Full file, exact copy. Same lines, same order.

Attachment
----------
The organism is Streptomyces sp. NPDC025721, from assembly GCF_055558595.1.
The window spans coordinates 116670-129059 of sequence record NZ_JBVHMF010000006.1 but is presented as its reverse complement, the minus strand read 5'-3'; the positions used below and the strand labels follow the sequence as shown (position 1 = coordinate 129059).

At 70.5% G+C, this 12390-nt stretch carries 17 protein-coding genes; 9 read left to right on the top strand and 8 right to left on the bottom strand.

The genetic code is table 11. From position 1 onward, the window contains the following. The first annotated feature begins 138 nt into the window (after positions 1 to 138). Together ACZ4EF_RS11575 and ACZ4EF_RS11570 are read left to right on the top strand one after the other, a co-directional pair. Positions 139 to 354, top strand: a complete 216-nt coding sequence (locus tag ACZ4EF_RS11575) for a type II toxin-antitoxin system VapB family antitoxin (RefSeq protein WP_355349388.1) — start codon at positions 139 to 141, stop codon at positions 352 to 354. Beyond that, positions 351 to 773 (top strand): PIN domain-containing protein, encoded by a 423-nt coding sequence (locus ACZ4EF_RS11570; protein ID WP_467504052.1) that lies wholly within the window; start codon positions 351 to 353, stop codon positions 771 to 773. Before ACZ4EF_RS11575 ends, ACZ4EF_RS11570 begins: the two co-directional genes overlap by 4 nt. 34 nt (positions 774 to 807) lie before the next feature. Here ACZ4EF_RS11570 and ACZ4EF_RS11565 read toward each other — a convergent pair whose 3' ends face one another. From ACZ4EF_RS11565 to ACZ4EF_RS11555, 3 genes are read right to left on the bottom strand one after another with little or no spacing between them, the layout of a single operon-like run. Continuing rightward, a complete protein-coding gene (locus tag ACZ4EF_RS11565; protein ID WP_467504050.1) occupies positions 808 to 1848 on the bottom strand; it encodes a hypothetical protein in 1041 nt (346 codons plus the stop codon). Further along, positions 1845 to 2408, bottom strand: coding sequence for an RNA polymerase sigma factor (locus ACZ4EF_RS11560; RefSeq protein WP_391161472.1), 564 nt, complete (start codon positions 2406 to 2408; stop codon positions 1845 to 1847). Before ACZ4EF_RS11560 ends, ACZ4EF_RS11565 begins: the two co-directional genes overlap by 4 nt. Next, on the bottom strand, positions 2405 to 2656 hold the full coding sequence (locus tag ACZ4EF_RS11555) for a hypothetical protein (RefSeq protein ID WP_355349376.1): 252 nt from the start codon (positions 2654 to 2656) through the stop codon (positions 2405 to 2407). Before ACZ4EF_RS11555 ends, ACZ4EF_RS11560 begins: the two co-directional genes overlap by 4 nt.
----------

The organism is Streptomyces sp. NPDC025721, from assembly GCF_055558595.1.
The window spans coordinates 116670-129059 of sequence record NZ_JBVHMF010000006.1 but is presented as its reverse complement, the minus strand read 5'-3'; the positions used below and the strand labels follow the sequence as shown (position 1 = coordinate 129059).

At 70.5% G+C, this 12390-nt stretch carries 17 protein-coding genes; 9 read left to right on the top strand and 8 right to left on the bottom strand.

The genetic code is table 11. From position 1 onward, the window contains the following. The first annotated feature begins 138 nt into the window (after positions 1 to 138). Together ACZ4EF_RS11575 and ACZ4EF_RS11570 are read left to right on the top strand one after the other, a co-directional pair. Positions 139 to 354, top strand: a complete 216-nt coding sequence (locus tag ACZ4EF_RS11575) for a type II toxin-antitoxin system VapB family antitoxin (RefSeq protein WP_355349388.1) — start codon at positions 139 to 141, stop codon at positions 352 to 354. Beyond that, positions 351 to 773 (top strand): PIN domain-containing protein, encoded by a 423-nt coding sequence (locus ACZ4EF_RS11570; protein ID WP_467504052.1) that lies wholly within the window; start codon positions 351 to 353, stop codon positions 771 to 773. Before ACZ4EF_RS11575 ends, ACZ4EF_RS11570 begins: the two co-directional genes overlap by 4 nt. 34 nt (positions 774 to 807) lie before the next feature. Here ACZ4EF_RS11570 and ACZ4EF_RS11565 read toward each other — a convergent pair whose 3' ends face one another. From ACZ4EF_RS11565 to ACZ4EF_RS11555, 3 genes are read right to left on the bottom strand one after another with little or no spacing between them, the layout of a single operon-like run. Continuing rightward, a complete protein-coding gene (locus tag ACZ4EF_RS11565; protein ID WP_467504050.1) occupies positions 808 to 1848 on the bottom strand; it encodes a hypothetical protein in 1041 nt (346 codons plus the stop codon). Further along, positions 1845 to 2408, bottom strand: coding sequence for an RNA polymerase sigma factor (locus ACZ4EF_RS11560; RefSeq protein WP_391161472.1), 564 nt, complete (start codon positions 2406 to 2408; stop codon positions 1845 to 1847). Before ACZ4EF_RS11560 ends, ACZ4EF_RS11565 begins: the two co-directional genes overlap by 4 nt. Next, on the bottom strand, positions 2405 to 2656 hold the full coding sequence (locus tag ACZ4EF_RS11555) for a hypothetical protein (RefSeq protein ID WP_355349376.1): 252 nt from the start codon (positions 2654 to 2656) through the stop codon (positions 2405 to 2407). Before ACZ4EF_RS11555 ends, ACZ4EF_RS11560 begins: the two co-directional genes overlap by 4 nt.